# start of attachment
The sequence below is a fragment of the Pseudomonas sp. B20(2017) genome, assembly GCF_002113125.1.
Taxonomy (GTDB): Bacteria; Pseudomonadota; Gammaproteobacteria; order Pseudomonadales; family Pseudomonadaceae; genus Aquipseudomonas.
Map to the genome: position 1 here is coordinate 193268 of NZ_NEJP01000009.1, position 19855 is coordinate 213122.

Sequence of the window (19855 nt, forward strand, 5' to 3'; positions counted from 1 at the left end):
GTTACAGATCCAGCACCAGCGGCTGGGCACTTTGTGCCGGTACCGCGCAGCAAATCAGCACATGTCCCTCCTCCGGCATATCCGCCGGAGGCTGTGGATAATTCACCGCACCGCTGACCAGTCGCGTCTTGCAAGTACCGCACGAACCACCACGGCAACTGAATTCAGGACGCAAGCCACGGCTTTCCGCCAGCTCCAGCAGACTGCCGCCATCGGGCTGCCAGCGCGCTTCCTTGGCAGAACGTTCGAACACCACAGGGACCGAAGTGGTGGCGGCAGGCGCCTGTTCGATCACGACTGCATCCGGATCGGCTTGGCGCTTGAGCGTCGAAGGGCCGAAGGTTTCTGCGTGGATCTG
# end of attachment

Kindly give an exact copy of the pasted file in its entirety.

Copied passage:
The sequence below is a fragment of the Pseudomonas sp. B20(2017) genome, assembly GCF_002113125.1.
Taxonomy (GTDB): Bacteria; Pseudomonadota; Gammaproteobacteria; order Pseudomonadales; family Pseudomonadaceae; genus Aquipseudomonas.
Map to the genome: position 1 here is coordinate 193268 of NZ_NEJP01000009.1, position 19855 is coordinate 213122.

Sequence of the window (19855 nt, forward strand, 5' to 3'; positions counted from 1 at the left end):
GTTACAGATCCAGCACCAGCGGCTGGGCACTTTGTGCCGGTACCGCGCAGCAAATCAGCACATGTCCCTCCTCCGGCATATCCGCCGGAGGCTGTGGATAATTCACCGCACCGCTGACCAGTCGCGTCTTGCAAGTACCGCACGAACCACCACGGCAACTGAATTCAGGACGCAAGCCACGGCTTTCCGCCAGCTCCAGCAGACTGCCGCCATCGGGCTGCCAGCGCGCTTCCTTGGCAGAACGTTCGAACACCACAGGGACCGAAGTGGTGGCGGCAGGCGCCTGTTCGATCACGACTGCATCCGGATCGGCTTGGCGCTTGAGCGTCGAAGGGCCGAAGGTTTCTGCGTGGATCTG